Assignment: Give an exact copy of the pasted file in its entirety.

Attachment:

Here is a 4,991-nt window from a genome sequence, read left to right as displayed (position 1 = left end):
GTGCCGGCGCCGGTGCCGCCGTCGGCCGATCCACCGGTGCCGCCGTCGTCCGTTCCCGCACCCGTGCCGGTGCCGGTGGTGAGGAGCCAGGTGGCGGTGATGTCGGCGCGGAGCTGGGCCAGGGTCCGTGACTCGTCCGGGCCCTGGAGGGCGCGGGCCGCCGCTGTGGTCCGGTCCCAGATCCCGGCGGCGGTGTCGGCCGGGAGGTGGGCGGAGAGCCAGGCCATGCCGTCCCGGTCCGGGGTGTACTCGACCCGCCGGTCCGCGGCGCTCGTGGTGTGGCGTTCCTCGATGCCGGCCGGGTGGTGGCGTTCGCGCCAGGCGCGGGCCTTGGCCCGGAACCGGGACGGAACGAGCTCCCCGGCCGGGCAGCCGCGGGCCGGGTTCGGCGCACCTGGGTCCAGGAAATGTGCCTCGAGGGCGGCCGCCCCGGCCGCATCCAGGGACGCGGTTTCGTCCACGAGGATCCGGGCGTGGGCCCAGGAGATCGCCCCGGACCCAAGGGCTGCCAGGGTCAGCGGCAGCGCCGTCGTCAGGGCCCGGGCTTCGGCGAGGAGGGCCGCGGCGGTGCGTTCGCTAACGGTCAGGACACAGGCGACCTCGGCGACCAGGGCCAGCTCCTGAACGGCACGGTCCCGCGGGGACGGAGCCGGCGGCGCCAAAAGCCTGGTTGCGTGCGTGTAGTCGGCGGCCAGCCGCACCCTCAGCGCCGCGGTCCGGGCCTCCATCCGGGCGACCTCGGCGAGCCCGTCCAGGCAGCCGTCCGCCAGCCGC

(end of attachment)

Here is a 4,991-nt window from a genome sequence, read left to right as displayed (position 1 = left end):
GTGCCGGCGCCGGTGCCGCCGTCGGCCGATCCACCGGTGCCGCCGTCGTCCGTTCCCGCACCCGTGCCGGTGCCGGTGGTGAGGAGCCAGGTGGCGGTGATGTCGGCGCGGAGCTGGGCCAGGGTCCGTGACTCGTCCGGGCCCTGGAGGGCGCGGGCCGCCGCTGTGGTCCGGTCCCAGATCCCGGCGGCGGTGTCGGCCGGGAGGTGGGCGGAGAGCCAGGCCATGCCGTCCCGGTCCGGGGTGTACTCGACCCGCCGGTCCGCGGCGCTCGTGGTGTGGCGTTCCTCGATGCCGGCCGGGTGGTGGCGTTCGCGCCAGGCGCGGGCCTTGGCCCGGAACCGGGACGGAACGAGCTCCCCGGCCGGGCAGCCGCGGGCCGGGTTCGGCGCACCTGGGTCCAGGAAATGTGCCTCGAGGGCGGCCGCCCCGGCCGCATCCAGGGACGCGGTTTCGTCCACGAGGATCCGGGCGTGGGCCCAGGAGATCGCCCCGGACCCAAGGGCTGCCAGGGTCAGCGGCAGCGCCGTCGTCAGGGCCCGGGCTTCGGCGAGGAGGGCCGCGGCGGTGCGTTCGCTAACGGTCAGGACACAGGCGACCTCGGCGACCAGGGCCAGCTCCTGAACGGCACGGTCCCGCGGGGACGGAGCCGGCGGCGCCAAAAGCCTGGTTGCGTGCGTGTAGTCGGCGGCCAGCCGCACCCTCAGCGCCGCGGTCCGGGCCTCCATCCGGGCGACCTCGGCGAGCCCGTCCAGGCAGCCGTCCGCCAGCCGC